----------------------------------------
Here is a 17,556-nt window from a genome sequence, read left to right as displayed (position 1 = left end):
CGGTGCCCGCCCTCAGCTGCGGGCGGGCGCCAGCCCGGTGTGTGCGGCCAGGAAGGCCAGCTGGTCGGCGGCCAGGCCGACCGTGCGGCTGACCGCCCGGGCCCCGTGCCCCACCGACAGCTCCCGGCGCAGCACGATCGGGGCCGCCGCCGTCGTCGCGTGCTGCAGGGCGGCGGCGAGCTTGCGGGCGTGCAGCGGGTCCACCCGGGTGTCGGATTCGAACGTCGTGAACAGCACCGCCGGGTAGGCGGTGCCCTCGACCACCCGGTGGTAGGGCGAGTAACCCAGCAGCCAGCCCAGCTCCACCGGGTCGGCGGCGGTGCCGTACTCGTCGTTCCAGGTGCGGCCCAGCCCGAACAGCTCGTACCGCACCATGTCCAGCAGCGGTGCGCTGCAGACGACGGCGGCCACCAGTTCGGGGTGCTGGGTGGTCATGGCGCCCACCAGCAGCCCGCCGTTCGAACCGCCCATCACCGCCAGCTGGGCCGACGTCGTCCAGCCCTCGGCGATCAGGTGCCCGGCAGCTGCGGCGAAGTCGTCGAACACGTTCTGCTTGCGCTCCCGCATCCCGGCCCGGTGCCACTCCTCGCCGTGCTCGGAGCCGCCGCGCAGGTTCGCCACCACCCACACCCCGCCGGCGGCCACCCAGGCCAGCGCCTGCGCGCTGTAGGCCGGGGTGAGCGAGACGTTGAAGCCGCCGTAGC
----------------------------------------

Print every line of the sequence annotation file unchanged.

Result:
Here is a 17,556-nt window from a genome sequence, read left to right as displayed (position 1 = left end):
CGGTGCCCGCCCTCAGCTGCGGGCGGGCGCCAGCCCGGTGTGTGCGGCCAGGAAGGCCAGCTGGTCGGCGGCCAGGCCGACCGTGCGGCTGACCGCCCGGGCCCCGTGCCCCACCGACAGCTCCCGGCGCAGCACGATCGGGGCCGCCGCCGTCGTCGCGTGCTGCAGGGCGGCGGCGAGCTTGCGGGCGTGCAGCGGGTCCACCCGGGTGTCGGATTCGAACGTCGTGAACAGCACCGCCGGGTAGGCGGTGCCCTCGACCACCCGGTGGTAGGGCGAGTAACCCAGCAGCCAGCCCAGCTCCACCGGGTCGGCGGCGGTGCCGTACTCGTCGTTCCAGGTGCGGCCCAGCCCGAACAGCTCGTACCGCACCATGTCCAGCAGCGGTGCGCTGCAGACGACGGCGGCCACCAGTTCGGGGTGCTGGGTGGTCATGGCGCCCACCAGCAGCCCGCCGTTCGAACCGCCCATCACCGCCAGCTGGGCCGACGTCGTCCAGCCCTCGGCGATCAGGTGCCCGGCAGCTGCGGCGAAGTCGTCGAACACGTTCTGCTTGCGCTCCCGCATCCCGGCCCGGTGCCACTCCTCGCCGTGCTCGGAGCCGCCGCGCAGGTTCGCCACCACCCACACCCCGCCGGCGGCCACCCAGGCCAGCGCCTGCGCGCTGTAGGCCGGGGTGAGCGAGACGTTGAAGCCGCCGTAGC